Joaquin Phoenix is currently one of the frontrunners for Best Actor Oscar for his performance in Joker. We have seen him seemingly becoming more comfortable promoting the film and, perhaps, his campaign. I can’t imagine the studio would mind. It’s likely they’ll be putting resources into Joker’s Oscar run too, especially since it won the Golden Lion at the Venice Film Festival. 

Joker opens on October 4 so Joaquin and director Todd Phillips are doing more press. Some of the conversation around Joker has been its message and its relationship to violence. Certain critics are concerned about what might be taken away from the story – and what harm could result. Just today The Hollywood Reporter reported that family members of victims from the Aurora, Colorado shooting have written to Warner Bros “sharing concerns about the upcoming Joker film and asking the studio to donate to groups that aid victims of gun violence”. Others feel like this is art, which is a reflection of reality, and that artists should not be responsible for those who twist and distort their work. It’s an interesting debate, an important discussion, and discussion is, supposedly, always one of purposes of art. 

So when Joaquin is asked about the film and its violence, whether or not he’s concerned about how it might be misinterpreted during an interview with The Telegraph, what do you think he did? Well, he walked out. Here’s how Robbie Collins, the film critic, described the exchange - via Gizmodo:

“Yet Phoenix doesn’t seem to have considered this kind of question at all. So when I put it to him – aren’t you worried that this film might perversely end up inspiring exactly the kind of people it’s about, with potentially tragic results? – his fight-or-flight response kicks in. Mine too, just about.

It takes an hour’s peace-brokering with a Warner Bros PR to get things back on track. Phoenix panicked, he later explains, because the question genuinely hadn’t crossed his mind before – then asks me, not for the last time, what an intelligent answer might have sounded like.”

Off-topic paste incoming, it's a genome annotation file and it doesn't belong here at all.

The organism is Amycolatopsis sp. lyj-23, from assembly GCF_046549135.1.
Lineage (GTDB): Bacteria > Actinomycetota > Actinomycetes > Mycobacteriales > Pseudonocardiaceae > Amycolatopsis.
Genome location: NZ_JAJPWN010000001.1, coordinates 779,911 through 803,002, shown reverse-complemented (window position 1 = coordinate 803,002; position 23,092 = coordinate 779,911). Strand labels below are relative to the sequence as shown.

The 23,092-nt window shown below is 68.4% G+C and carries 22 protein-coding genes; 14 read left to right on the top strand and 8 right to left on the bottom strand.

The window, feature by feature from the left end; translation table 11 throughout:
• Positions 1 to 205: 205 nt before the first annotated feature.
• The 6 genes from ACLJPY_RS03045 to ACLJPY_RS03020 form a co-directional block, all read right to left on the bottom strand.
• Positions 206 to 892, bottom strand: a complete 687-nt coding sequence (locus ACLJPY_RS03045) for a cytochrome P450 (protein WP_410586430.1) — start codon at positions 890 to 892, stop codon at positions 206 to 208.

Oh for f-cks sake. Here’s an actor who is notoriously reluctant to do press because he isn’t into the personal questions or the silly questions. So now he gets a valid question, about what the film is and isn’t trying to say, and he “panicked…because the question genuinely hadn’t crossed his mind before”. If that’s the case then he’s unprepared, which means he’s not doing his job. Or someone else didn’t do their job and prepare him. Because this has been a conversation now for two weeks, ever since Venice. It’s been written about in reviews, in think-pieces and tweets and essays and….my point is, this is not just happening in chat rooms. It’s happening in media, entertainment media. So to claim that he wasn’t prepared for the question … 

I mean it’s not like I don’t believe him. Because he’s Joaquin Phoenix. He doesn’t hang out on Instagram, sure. At the same time, there’s privilege in being ignorant, you know? In disengaging. In being completely unaffected by the subject matters that affect others. I just put my art into the world, you know? And then I go back into my art cave. 

Can art really happen though inside a cave? When you’re not interacting with the world? If art is supposed to communicate something to the world, shouldn’t the artist at least know a little bit about the world? 

This film premiered at a film festival. From the very beginning, they decided that Joker wasn’t a conventional comic book popcorn blockbuster Marvel styles, not a Movie but a Film. They took it to Venice and then they took it to Toronto, for prestige, to set the tone for a certain kind of cinematic experience – we made Art, with a capital “A”, in other words. Art to be studied and dissected, art for the cinephile. Art for the SERIOUS.

Well, f-ck. This was a serious f-cking question. And then Joaquin Phoenix walked out because he wasn’t ready for it. And then it took “an hour’s peace-brokering” with a publicist to “get things back on track”. Which is even more insulting, that the film critic came prepared to have a serious conversation about a controversial piece of art and then was not only ghosted, but had to probably beg and plead for the opportunity to have a serious conversation with the artist about his art! 

Celebrities are always talking about how they want to be taken seriously, treated like humans. Here’s a film critic who has taken this film seriously and wants to have a human conversation about what’s troubling so many humans, a narrative that’s explored in this very film, and he ends up pretty much getting dehumanised himself by having to renegotiate the terms of his f-cking job. Can celebrities please make up their minds?